Forget Speedweeks. It's going to be Danica-mania week at Daytona.
From last Thursday's media day at Daytona International Speedway to qualifying for the Daytona 500 on Sunday, the media have swarmed around Danica Patrick like a flock of seagulls from nearby Lake Lloyd fighting over bread crumbs.
The news about Patrick at Daytona, though, has shifted from her romantic relationship with fellow Sprint Cup Series competitor Ricky Stenhouse Jr. to her historic achievement in NASCAR by winning the pole position for the Feb. 24 Daytona 500.
When Sprint Cup resumes track activities at Daytona on Wednesday, there's going to be a lot of hype about Patrick, particularly her chances of winning the Daytona 500 -- NASCAR's most prestigious race of the season. And she'll be enjoying every minute of it.
"I love it when people put me on the radar, I do," Patrick said during her post-qualifying news conference. "When people put you on the radar, that feels good to me."
Patrick became the first woman to win a pole for a race in NASCAR's premier series. Her Daytona 500 pole win didn't come as much of a surprise, as she posted the fastest lap in Saturday's practice for qualifying. Patrick, who is running a full Sprint Cup schedule this season as driver of the No. 10 Chevrolet for Stewart-Haas Racing, earned her maiden pole in just her 11th start.
"That's a huge accomplishment," said driver and team co-owner Tony Stewart, who is a three-time Sprint Cup champion. "It's not like it's been 15 or 20 years she's been trying to do this. It's her second trip to Daytona here in a Cup car. She's made history in the sport. That's stuff that we're proud of being a part of with her. It's something she should have a huge amount of pride in."
When Patrick made her Sprint Cup debut at Daytona one year ago, she started 29th and finished 38th. She was caught up in a multi-car wreck on the first lap but managed to finish the race 64 laps off the pace.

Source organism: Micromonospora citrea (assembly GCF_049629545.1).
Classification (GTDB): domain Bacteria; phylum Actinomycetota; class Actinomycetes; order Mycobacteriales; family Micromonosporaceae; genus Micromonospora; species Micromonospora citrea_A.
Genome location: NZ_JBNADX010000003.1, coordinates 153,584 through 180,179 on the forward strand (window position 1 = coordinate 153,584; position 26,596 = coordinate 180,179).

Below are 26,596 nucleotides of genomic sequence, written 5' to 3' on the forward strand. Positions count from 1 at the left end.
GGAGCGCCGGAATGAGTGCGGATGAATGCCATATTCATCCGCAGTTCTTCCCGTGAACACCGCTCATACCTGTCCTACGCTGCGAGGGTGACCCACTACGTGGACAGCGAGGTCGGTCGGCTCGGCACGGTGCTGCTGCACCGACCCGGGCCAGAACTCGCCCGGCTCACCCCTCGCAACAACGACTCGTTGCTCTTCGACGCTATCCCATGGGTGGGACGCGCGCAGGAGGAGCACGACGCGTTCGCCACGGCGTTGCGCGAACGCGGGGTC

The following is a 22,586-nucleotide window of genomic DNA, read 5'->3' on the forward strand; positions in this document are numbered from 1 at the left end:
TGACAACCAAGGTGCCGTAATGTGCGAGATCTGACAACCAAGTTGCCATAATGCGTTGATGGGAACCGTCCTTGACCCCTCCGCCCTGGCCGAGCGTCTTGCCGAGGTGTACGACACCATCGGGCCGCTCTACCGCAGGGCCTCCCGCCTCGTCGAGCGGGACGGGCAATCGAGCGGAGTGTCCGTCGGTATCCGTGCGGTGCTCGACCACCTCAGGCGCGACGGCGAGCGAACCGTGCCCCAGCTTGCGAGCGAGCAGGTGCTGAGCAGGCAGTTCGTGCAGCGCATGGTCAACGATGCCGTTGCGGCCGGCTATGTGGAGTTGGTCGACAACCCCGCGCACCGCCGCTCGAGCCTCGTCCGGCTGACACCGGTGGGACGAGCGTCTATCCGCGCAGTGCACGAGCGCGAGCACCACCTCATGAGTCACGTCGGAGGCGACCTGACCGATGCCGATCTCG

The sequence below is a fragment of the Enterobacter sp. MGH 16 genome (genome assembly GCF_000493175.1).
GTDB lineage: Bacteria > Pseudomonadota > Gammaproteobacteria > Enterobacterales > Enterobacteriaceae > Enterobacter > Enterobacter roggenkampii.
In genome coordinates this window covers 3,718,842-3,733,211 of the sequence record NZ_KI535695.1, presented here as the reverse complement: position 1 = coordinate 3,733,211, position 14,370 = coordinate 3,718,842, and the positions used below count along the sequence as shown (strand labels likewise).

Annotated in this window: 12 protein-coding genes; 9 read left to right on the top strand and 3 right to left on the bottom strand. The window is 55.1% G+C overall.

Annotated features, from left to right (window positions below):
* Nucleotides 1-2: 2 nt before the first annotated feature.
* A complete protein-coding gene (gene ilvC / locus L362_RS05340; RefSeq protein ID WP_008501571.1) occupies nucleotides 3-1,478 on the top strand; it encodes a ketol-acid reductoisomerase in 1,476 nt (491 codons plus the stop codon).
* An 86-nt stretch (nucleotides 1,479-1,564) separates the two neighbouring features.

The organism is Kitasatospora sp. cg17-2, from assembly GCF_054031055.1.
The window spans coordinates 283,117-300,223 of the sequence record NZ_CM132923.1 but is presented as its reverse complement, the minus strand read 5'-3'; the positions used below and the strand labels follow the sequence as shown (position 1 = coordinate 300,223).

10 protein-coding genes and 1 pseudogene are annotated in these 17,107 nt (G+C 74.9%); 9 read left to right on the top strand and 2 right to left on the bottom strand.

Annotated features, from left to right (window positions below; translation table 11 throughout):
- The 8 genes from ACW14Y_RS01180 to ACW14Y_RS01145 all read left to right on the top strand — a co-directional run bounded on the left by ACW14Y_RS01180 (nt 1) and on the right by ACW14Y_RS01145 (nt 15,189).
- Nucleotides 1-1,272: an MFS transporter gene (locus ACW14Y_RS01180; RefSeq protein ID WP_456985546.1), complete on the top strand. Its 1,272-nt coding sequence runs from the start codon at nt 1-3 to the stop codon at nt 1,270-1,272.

The pole win for this year's Daytona 500 became the next item on Patrick's list of accomplishments in her auto racing career. Before her foray into stock car racing in 2010, Patrick had already become enormously popular and widely marketable in the IndyCar Series.
In April 2008, Patrick became the first woman to win an IndyCar race when she took the checkered flag at Motegi, Japan. She also holds the record for highest finishing female in the Indianapolis 500 with a third-place run in 2009. Patrick is the only female to lead laps in the Indy 500 as well. She finished fourth in that event during her 2005 IndyCar rookie season.
Last year, Patrick finished 10th in the Nationwide Series point standings, making her the highest-finishing female in driver points for any one of NASCAR's three national touring series. She also holds the record as the best finisher for a woman in a NASCAR national touring race with a fourth-place run in the 2011 Nationwide event at Las Vegas.
"I'm grateful for all those things," Patrick said. "I feel like, first and foremost, I grew up with good values and good goals. I was brought up to be the fastest driver, not the fastest girl. That was instilled in me from very young, from the beginning.
"Then I feel like thriving in those moments where the pressure's on has also been a help for me. I also feel like I've been lucky in my career to be with good teams and have good people around me. I don't think any of it would have been possible without that.